Maybe I'm having trouble formulating the inherent difference between NLP and NLU, when do we draw the line between the two?
There is a confusion here: NLP is the whole domain of AI which deals with natural language. It includes virtually any task related to processing language data (usually mostly written data, but that's not the point). Topic modeling is one of these tasks.
NLU is the problem of Natural Language Understanding, which is usually considered as one of the main goals of NLP. If anything, NLU is a problem that NLP tries to solve, i.e. a sub-topic in the large area of NLP.
Also notice that using words embeddings can improve things, but it doesn't solve all the difficulties related to semantics, far from it.
 The scope of NLU is not strictly defined: in the broadest possible definition, it would include anything vaguely related to extracting meaning from text, and in this very generous sense topic modeling would have a connection to it with or without embeddings (and so would a lot of other NLP tasks). Wikipedia says:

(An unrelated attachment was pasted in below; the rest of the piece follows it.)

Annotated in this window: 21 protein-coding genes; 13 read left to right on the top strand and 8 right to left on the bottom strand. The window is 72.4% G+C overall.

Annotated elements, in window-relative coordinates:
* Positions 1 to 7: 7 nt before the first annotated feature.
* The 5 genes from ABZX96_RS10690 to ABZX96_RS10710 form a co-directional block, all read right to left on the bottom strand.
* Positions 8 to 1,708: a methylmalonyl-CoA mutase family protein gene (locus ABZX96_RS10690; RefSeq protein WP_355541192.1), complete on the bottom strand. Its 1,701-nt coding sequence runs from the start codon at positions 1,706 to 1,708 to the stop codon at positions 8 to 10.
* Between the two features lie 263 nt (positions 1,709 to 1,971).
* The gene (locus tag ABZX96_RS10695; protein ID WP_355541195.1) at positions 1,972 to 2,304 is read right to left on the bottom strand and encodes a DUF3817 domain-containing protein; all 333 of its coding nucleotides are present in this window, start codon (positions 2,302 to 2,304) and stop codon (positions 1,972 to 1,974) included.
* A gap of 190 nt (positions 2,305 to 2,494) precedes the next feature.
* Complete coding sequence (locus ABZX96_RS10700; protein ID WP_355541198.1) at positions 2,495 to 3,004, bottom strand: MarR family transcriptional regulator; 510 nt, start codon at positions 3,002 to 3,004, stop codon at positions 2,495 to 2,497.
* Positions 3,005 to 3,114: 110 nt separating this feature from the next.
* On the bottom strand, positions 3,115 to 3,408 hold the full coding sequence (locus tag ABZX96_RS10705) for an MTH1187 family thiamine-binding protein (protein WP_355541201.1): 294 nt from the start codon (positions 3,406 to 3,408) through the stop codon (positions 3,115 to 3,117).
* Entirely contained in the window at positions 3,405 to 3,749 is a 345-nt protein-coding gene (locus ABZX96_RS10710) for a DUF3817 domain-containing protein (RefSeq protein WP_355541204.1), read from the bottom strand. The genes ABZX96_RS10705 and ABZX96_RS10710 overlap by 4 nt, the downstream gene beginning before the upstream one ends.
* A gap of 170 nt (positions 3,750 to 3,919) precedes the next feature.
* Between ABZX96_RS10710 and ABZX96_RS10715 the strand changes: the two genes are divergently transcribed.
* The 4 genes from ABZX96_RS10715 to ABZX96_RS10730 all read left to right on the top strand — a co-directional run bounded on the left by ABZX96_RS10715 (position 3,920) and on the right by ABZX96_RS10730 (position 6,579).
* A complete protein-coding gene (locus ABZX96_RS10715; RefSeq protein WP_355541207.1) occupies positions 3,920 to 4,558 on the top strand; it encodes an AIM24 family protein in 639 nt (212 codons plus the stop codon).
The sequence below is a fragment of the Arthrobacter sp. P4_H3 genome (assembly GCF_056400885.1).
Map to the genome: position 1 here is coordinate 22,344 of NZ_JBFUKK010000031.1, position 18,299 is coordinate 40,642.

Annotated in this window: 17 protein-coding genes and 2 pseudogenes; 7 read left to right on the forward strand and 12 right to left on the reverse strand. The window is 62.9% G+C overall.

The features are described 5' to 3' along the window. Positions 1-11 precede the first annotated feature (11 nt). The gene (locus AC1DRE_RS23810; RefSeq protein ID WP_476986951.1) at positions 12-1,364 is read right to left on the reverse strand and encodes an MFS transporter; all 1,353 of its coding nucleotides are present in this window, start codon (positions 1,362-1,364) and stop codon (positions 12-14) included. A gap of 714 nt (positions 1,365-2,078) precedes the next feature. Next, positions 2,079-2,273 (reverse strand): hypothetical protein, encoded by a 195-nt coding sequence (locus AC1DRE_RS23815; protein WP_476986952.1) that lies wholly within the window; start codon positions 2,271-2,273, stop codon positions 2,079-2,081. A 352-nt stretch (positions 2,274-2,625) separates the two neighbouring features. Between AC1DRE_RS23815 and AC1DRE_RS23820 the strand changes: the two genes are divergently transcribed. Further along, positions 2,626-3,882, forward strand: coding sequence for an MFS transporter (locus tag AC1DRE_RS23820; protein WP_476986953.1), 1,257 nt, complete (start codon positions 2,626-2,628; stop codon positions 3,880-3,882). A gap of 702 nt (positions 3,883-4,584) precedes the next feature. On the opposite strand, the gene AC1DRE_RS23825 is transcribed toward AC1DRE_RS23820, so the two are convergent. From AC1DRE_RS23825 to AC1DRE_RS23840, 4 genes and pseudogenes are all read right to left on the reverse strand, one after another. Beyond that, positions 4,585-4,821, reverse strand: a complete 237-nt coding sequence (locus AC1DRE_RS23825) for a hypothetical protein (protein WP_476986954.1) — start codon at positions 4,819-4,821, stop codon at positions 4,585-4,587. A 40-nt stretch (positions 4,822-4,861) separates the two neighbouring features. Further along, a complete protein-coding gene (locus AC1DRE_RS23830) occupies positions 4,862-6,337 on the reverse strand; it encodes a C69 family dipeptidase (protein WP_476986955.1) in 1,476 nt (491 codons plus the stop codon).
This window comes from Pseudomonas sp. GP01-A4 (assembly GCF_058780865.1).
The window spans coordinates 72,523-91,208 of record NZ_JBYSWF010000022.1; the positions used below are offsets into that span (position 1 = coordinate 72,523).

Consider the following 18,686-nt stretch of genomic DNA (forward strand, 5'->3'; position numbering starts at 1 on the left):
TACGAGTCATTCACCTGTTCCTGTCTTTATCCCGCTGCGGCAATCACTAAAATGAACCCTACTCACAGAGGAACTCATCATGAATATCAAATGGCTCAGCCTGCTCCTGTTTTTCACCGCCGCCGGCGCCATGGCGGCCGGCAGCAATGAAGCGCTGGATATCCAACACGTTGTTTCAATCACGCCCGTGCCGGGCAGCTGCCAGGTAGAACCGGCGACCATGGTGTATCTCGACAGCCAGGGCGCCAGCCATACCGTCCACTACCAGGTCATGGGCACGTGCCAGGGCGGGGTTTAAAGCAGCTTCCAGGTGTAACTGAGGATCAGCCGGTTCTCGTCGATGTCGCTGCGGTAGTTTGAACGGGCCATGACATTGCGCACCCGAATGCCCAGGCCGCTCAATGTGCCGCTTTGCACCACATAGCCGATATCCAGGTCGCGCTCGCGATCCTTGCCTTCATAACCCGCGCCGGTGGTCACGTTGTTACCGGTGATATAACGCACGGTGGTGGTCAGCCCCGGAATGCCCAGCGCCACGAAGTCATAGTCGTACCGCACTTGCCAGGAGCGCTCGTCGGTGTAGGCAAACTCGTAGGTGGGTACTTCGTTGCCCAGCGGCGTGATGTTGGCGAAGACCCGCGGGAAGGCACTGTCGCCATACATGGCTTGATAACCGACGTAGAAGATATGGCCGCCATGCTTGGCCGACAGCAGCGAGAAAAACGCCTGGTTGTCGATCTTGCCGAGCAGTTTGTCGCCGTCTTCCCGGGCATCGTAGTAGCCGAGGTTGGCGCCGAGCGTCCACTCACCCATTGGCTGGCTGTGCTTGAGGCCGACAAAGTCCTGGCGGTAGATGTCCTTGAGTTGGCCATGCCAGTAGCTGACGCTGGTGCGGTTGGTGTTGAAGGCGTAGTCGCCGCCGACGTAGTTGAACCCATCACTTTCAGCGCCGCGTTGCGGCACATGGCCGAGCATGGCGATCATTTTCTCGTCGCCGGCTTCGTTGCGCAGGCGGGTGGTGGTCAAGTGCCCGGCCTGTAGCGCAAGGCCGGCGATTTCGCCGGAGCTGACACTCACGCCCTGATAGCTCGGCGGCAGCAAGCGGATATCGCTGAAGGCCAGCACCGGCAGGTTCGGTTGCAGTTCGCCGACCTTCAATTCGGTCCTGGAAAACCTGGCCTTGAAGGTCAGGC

The umbrella term "natural-language understanding" can be applied to a diverse set of computer applications, ranging from small, relatively simple tasks such as short commands issued to robots, to highly complex endeavors such as the full comprehension of newspaper articles or poetry passages. Many real world applications fall between the two extremes, for instance text classification for the automatic analysis of emails and their routing to a suitable department in a corporation does not require in depth understanding of the text.
But the most commonly accepted definition of NLU is stricter, it would only consider tasks which directly involve the interpretation of text in a quite complex setting. The typical example is the "virtual assistant" such as Amazon Alexa, OK Google, Apple's Siri. In this sense topic modeling is simply a completely different task, no matter the "degree of understanding".